Food

Anybody who ever visited Seoul or who has at least visited the old page of www.seoulsearching.com concerning food knows that Korean food is delicious, healthy, low fat, rich in flavors. The ingredients used often have medical properties so food usually helps people stay healthy and get healthy.

Anyone who decides to travel to Seoul or to Korea in general should know that traditionally, Koreans used to have different table settings for each different type of occasion. While any normal meal will have a main dish and several side dishes, special occasions, like weddings, birthdays, a child’s 100th day anniversary and so on and so forth will be celebrated quite formally, in the old style. So, while the everyday table setting can have 3, 5, 7, 9 or even 12 side dishes, a formal dinner on a special occasion will always have one main dish and 12 side dishes. They are not actually called courses, but chops. Korean cuisine is often built around beef, pork, chicken, fish and sea food. Rice and noodles are never missing and spices and seasoning are of utmost importance. Legumes are also held in high esteem and tourists might also want to know that dog meat is considered to be a medical food for its properties. The Anju are side dishes often accompanying alcoholic drinks. Sweets are also a real treat in Korea, their taste is always surprising and delicious and many cakes are made of rice.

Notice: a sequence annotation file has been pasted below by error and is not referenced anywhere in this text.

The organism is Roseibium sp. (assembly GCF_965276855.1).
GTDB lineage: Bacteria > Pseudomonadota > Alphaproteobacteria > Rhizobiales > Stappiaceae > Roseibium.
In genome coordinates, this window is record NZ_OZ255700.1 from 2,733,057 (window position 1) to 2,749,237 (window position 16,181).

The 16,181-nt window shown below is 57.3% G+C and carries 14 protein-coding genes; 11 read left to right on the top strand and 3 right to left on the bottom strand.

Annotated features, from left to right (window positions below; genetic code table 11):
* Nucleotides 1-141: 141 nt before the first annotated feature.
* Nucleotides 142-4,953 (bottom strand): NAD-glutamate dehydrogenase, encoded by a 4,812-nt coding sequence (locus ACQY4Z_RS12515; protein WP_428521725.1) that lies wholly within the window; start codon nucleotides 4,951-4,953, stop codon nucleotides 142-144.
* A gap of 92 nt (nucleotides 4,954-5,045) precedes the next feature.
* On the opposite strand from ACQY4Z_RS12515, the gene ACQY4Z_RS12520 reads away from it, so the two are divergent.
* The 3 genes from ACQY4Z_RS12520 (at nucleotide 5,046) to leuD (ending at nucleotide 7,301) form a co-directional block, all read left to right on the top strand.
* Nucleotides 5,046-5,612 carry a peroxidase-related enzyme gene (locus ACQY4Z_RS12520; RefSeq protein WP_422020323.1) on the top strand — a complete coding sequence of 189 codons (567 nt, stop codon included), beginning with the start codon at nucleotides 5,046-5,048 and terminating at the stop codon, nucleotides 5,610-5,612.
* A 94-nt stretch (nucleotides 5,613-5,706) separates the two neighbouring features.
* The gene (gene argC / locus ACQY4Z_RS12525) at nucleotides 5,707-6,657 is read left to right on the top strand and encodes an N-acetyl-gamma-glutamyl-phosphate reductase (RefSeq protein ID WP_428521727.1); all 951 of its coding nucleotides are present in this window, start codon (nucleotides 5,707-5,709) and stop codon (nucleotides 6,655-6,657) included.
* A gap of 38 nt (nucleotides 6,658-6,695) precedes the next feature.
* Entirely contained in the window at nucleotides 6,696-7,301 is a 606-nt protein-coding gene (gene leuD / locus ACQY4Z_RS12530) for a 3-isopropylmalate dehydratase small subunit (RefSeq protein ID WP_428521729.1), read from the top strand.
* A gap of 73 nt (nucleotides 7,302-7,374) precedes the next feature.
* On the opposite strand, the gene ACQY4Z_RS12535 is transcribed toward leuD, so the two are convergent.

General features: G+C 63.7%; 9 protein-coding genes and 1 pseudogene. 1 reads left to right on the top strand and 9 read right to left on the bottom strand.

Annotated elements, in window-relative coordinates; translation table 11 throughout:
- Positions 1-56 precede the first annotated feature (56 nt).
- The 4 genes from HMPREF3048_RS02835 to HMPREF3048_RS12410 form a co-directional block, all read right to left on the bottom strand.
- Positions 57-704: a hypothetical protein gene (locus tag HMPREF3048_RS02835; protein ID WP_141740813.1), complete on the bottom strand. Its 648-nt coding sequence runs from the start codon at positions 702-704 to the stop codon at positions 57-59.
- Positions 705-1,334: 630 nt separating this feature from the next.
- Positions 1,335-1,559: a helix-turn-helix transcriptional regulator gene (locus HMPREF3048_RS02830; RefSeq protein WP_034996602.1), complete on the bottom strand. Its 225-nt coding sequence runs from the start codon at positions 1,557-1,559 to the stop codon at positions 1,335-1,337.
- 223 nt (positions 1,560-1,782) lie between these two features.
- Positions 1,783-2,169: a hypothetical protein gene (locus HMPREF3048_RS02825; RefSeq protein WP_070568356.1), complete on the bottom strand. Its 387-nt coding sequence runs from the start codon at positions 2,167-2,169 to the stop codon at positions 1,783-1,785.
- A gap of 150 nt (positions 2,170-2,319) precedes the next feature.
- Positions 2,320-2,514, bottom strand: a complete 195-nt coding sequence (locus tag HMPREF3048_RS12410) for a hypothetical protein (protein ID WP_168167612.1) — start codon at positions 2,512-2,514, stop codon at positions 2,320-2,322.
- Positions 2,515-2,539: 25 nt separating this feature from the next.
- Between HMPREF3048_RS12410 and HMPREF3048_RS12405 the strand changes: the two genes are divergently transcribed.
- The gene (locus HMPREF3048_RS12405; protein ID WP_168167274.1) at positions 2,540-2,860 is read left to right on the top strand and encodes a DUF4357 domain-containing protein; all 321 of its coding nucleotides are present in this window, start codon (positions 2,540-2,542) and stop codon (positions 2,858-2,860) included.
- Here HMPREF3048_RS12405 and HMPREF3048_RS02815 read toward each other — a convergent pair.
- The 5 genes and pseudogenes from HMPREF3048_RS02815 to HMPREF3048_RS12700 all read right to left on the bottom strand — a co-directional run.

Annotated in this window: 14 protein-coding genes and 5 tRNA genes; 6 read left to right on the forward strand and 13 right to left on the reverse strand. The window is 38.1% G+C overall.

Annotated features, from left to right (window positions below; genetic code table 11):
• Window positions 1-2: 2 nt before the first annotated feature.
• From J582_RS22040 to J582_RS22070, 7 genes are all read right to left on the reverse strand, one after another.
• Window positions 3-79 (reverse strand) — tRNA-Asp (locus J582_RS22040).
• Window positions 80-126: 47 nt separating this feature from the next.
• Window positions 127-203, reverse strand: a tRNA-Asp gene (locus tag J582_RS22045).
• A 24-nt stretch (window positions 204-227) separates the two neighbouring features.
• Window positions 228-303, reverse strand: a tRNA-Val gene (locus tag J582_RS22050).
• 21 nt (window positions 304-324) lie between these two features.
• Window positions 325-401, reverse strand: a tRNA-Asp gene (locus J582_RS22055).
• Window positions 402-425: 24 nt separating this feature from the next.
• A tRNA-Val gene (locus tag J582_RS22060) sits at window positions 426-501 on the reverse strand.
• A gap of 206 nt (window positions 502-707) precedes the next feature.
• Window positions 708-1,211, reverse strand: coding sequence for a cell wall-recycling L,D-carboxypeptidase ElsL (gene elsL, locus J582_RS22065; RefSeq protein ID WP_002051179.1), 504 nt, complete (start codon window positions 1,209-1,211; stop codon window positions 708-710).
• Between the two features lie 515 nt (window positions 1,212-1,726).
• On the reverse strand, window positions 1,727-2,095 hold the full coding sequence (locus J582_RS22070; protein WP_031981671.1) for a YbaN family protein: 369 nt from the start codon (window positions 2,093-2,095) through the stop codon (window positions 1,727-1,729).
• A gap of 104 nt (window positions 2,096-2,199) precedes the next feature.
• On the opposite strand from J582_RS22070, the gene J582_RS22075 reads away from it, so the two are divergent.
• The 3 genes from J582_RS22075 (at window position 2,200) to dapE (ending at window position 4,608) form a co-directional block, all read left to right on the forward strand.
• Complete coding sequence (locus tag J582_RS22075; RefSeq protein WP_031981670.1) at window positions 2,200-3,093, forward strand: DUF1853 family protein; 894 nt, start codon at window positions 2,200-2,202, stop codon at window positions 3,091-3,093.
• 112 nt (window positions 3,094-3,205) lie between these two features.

When they have a meal together for no special reason, a normal Korean family will have some soup, rice and about 4 side dishes. While the rice and the soup are placed separately for each person sitting at the table, along with the spoon and the chopsticks, from left to right, in this order, the main courses and the side dishes are set in the middle of the table and they all share the food. Sharing is part of the Korean food culture and it brings people together. Of course they eat a lot of rice, but sauces and rice do not count as a separate item on the table. They are meant to accompany the other foods. Chop sticks are used in order to eat, but as a tourist one can often ask for a fork. Do not confuse Chinese table manners with Korean ones: in Korea you are not expected to hold your bowl in your hand.

Some words of advice: do not make noises while eating; do not even make noises with your chop sticks and spoon, do not pick out parts of the food that you do not like and do not poke around the rice in your bowl, which you should not, by the way, hold in your hand. Never use your hands to pick up food and discard bones and other remaining parts discreetly by wrapping them in a napkin.

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